The creation of 240 temporary job openings, which will consist of positions to assist those still struggling in the aftermath of Hurricane Sandy, was announced this week by Nassau County. The positions, which will consist of crisis counseling services for which training will be provided, are slated to last somewhere between six weeks and nine months.
The Nassau County Office of Mental Health received a $1.8 million grant earlier this month to provide counseling and referral services to those impacted by Sandy’s devastation. The New York State Office of Mental Health Services will provide applicants with the proper training. Applicants need not be licensed professionals.
Those still suffering from the aftereffects of Super Storm Sandy will be offered crisis counseling services free of charge; these services will be administered by the New York State Office of Mental Health Services, in conjunction with the County’s mental health agency, for a minimum of six weeks – and a possible extension to nine months.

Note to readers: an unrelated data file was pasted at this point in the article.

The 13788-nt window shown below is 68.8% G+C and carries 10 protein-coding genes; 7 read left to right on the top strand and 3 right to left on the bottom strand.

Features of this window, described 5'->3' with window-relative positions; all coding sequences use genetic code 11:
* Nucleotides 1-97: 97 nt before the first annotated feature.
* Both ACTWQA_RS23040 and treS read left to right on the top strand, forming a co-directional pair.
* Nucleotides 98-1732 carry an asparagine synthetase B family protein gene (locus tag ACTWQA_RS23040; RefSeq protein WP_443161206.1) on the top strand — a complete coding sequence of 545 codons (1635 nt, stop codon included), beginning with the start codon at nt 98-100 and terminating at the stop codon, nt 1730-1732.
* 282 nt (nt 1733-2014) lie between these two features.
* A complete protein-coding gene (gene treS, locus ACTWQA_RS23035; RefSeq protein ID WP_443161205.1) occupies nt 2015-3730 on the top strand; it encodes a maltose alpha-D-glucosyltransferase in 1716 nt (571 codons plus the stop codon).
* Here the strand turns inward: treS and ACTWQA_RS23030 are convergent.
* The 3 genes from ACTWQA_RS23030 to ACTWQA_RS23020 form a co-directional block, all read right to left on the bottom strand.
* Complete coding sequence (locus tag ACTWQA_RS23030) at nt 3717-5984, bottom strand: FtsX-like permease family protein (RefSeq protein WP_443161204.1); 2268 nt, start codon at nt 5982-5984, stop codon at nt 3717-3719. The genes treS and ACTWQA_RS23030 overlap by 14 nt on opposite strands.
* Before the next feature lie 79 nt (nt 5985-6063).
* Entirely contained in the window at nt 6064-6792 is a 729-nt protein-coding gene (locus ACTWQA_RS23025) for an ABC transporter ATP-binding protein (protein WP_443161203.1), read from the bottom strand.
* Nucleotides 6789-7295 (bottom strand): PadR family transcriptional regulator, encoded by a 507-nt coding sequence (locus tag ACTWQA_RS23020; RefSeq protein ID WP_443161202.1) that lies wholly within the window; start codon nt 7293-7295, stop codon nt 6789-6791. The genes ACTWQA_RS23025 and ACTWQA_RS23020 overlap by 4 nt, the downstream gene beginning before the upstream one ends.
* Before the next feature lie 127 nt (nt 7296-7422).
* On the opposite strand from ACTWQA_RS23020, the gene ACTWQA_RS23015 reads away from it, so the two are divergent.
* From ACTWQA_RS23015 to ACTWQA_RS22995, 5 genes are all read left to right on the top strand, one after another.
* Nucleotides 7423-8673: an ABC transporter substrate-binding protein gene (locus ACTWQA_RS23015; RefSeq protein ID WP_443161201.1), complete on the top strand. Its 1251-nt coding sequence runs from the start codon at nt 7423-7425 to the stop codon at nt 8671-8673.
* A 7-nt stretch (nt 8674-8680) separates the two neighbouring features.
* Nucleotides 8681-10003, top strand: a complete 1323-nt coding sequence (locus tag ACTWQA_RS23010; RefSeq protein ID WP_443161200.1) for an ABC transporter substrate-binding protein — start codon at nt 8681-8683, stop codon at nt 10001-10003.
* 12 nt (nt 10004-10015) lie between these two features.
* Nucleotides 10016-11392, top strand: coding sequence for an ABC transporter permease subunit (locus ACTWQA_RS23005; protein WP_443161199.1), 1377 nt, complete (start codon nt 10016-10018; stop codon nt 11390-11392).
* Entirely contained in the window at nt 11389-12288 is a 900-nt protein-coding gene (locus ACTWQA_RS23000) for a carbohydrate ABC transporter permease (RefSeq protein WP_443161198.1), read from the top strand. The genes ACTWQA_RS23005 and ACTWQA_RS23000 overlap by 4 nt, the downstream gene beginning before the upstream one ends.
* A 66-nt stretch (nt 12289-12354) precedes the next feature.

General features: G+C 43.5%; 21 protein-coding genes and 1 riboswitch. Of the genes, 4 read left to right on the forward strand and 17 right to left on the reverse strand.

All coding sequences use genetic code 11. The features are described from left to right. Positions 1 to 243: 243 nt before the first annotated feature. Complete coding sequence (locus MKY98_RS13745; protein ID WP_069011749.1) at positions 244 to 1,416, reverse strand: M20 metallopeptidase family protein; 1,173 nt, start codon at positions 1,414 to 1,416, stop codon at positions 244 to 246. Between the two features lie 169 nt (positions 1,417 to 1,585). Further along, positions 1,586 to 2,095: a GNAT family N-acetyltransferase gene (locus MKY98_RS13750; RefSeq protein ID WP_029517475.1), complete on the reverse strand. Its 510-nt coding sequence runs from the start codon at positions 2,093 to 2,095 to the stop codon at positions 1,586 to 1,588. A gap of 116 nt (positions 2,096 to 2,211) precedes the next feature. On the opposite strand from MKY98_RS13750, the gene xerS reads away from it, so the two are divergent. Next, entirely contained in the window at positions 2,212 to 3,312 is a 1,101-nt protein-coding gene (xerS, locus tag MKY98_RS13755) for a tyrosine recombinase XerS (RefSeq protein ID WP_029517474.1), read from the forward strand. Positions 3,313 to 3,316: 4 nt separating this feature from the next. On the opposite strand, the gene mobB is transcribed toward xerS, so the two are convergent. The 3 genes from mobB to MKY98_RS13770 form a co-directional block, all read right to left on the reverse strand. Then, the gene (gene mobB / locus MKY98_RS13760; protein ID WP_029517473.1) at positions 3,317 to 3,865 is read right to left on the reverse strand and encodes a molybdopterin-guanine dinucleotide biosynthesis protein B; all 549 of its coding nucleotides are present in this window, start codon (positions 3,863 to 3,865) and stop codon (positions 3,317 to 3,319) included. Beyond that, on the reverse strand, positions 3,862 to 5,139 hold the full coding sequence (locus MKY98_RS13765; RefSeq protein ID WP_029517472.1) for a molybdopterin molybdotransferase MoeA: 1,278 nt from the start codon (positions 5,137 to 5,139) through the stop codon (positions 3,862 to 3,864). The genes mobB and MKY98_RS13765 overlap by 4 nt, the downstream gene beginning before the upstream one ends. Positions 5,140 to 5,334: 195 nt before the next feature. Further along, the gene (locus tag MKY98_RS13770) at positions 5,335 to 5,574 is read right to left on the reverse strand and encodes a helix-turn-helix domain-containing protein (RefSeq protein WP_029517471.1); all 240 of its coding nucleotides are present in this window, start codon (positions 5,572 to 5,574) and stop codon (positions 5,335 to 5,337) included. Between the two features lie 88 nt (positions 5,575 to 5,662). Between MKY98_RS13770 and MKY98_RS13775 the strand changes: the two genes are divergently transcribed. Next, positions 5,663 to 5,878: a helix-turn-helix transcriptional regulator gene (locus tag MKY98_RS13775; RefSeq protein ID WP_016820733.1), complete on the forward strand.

Nassau’s $1.8 million share of the grant will be equally distributed to 12 local social service-type agencies, which have historically contracted with Nassau’s Mental Health office. Each agency would be tasked with hiring, or extending the hours of, 14 workers to be crisis counselors and two from each to be team leaders.
Once trained in crisis management, counselors will identify those needing support or referrals to a wide array of services and then help steer those individuals to appropriate resources and care. They will help those who have yet to receive financial assistance they’re due, by walking them through the often complicated reimbursement application process. Counselors will listen to the victims and help them deal with stress and anxiety in the aftermath of the storm.
County Executive Mangano said that help should be made available to anyone still struggling with the loss and devastation many were forced to cope with in the wake of the recent superstorm.
“The devastation of Hurricane Sandy will be felt by many residents long after the debris is cleared and power restored to our neighborhoods,” he said. “I’m encouraged that the state and federal government continue to recognize the needs of Nassau residents. The employment program will assist recently unemployed residents while we continue the process of rebuilding our economy.”
If you are experiencing adverse reactions to the devastation left by Hurricane Sandy, or are feeling depressed, overly anxious, helpless or hopeless, please call: 1-800-LIFENET.